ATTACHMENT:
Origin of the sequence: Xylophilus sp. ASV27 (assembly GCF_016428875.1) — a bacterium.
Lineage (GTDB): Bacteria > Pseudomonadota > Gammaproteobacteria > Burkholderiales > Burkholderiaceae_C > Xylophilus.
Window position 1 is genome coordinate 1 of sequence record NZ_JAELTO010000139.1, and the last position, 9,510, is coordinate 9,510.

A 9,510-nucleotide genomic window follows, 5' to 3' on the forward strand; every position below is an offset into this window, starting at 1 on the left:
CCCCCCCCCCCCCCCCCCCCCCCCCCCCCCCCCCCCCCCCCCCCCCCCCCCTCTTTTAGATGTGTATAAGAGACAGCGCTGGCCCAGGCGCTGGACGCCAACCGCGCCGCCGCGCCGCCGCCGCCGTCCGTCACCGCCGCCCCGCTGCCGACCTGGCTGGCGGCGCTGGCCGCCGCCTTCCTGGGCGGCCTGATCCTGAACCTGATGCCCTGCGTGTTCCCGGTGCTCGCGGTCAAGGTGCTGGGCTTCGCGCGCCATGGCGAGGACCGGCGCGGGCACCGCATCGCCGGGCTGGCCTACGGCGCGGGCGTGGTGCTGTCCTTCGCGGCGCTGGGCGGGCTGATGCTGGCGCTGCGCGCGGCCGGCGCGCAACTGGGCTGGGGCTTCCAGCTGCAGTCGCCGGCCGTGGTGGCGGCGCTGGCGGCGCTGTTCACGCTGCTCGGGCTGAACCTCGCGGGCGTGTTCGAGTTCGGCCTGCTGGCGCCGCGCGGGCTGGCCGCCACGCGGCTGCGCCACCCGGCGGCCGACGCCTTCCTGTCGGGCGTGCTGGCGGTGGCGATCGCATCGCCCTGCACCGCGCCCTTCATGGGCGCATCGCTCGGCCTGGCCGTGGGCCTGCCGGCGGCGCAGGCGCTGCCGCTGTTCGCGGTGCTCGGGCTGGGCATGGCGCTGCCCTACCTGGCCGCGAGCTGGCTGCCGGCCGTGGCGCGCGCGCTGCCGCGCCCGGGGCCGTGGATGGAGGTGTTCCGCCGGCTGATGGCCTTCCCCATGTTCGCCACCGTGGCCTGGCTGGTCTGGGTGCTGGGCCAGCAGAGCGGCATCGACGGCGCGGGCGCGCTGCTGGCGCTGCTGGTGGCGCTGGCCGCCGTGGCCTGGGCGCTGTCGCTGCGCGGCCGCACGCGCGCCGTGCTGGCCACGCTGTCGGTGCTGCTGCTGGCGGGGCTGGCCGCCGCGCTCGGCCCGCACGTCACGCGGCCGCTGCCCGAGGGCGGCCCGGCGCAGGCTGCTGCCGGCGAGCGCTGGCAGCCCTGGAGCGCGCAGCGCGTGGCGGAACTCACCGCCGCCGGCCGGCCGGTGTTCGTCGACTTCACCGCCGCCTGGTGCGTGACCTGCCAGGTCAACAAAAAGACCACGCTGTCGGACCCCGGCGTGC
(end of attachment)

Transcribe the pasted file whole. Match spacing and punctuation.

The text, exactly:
Origin of the sequence: Xylophilus sp. ASV27 (assembly GCF_016428875.1) — a bacterium.
Lineage (GTDB): Bacteria > Pseudomonadota > Gammaproteobacteria > Burkholderiales > Burkholderiaceae_C > Xylophilus.
Window position 1 is genome coordinate 1 of sequence record NZ_JAELTO010000139.1, and the last position, 9,510, is coordinate 9,510.

A 9,510-nucleotide genomic window follows, 5' to 3' on the forward strand; every position below is an offset into this window, starting at 1 on the left:
CCCCCCCCCCCCCCCCCCCCCCCCCCCCCCCCCCCCCCCCCCCCCCCCCCCTCTTTTAGATGTGTATAAGAGACAGCGCTGGCCCAGGCGCTGGACGCCAACCGCGCCGCCGCGCCGCCGCCGCCGTCCGTCACCGCCGCCCCGCTGCCGACCTGGCTGGCGGCGCTGGCCGCCGCCTTCCTGGGCGGCCTGATCCTGAACCTGATGCCCTGCGTGTTCCCGGTGCTCGCGGTCAAGGTGCTGGGCTTCGCGCGCCATGGCGAGGACCGGCGCGGGCACCGCATCGCCGGGCTGGCCTACGGCGCGGGCGTGGTGCTGTCCTTCGCGGCGCTGGGCGGGCTGATGCTGGCGCTGCGCGCGGCCGGCGCGCAACTGGGCTGGGGCTTCCAGCTGCAGTCGCCGGCCGTGGTGGCGGCGCTGGCGGCGCTGTTCACGCTGCTCGGGCTGAACCTCGCGGGCGTGTTCGAGTTCGGCCTGCTGGCGCCGCGCGGGCTGGCCGCCACGCGGCTGCGCCACCCGGCGGCCGACGCCTTCCTGTCGGGCGTGCTGGCGGTGGCGATCGCATCGCCCTGCACCGCGCCCTTCATGGGCGCATCGCTCGGCCTGGCCGTGGGCCTGCCGGCGGCGCAGGCGCTGCCGCTGTTCGCGGTGCTCGGGCTGGGCATGGCGCTGCCCTACCTGGCCGCGAGCTGGCTGCCGGCCGTGGCGCGCGCGCTGCCGCGCCCGGGGCCGTGGATGGAGGTGTTCCGCCGGCTGATGGCCTTCCCCATGTTCGCCACCGTGGCCTGGCTGGTCTGGGTGCTGGGCCAGCAGAGCGGCATCGACGGCGCGGGCGCGCTGCTGGCGCTGCTGGTGGCGCTGGCCGCCGTGGCCTGGGCGCTGTCGCTGCGCGGCCGCACGCGCGCCGTGCTGGCCACGCTGTCGGTGCTGCTGCTGGCGGGGCTGGCCGCCGCGCTCGGCCCGCACGTCACGCGGCCGCTGCCCGAGGGCGGCCCGGCGCAGGCTGCTGCCGGCGAGCGCTGGCAGCCCTGGAGCGCGCAGCGCGTGGCGGAACTCACCGCCGCCGGCCGGCCGGTGTTCGTCGACTTCACCGCCGCCTGGTGCGTGACCTGCCAGGTCAACAAAAAGACCACGCTGTCGGACCCCGGCGTGC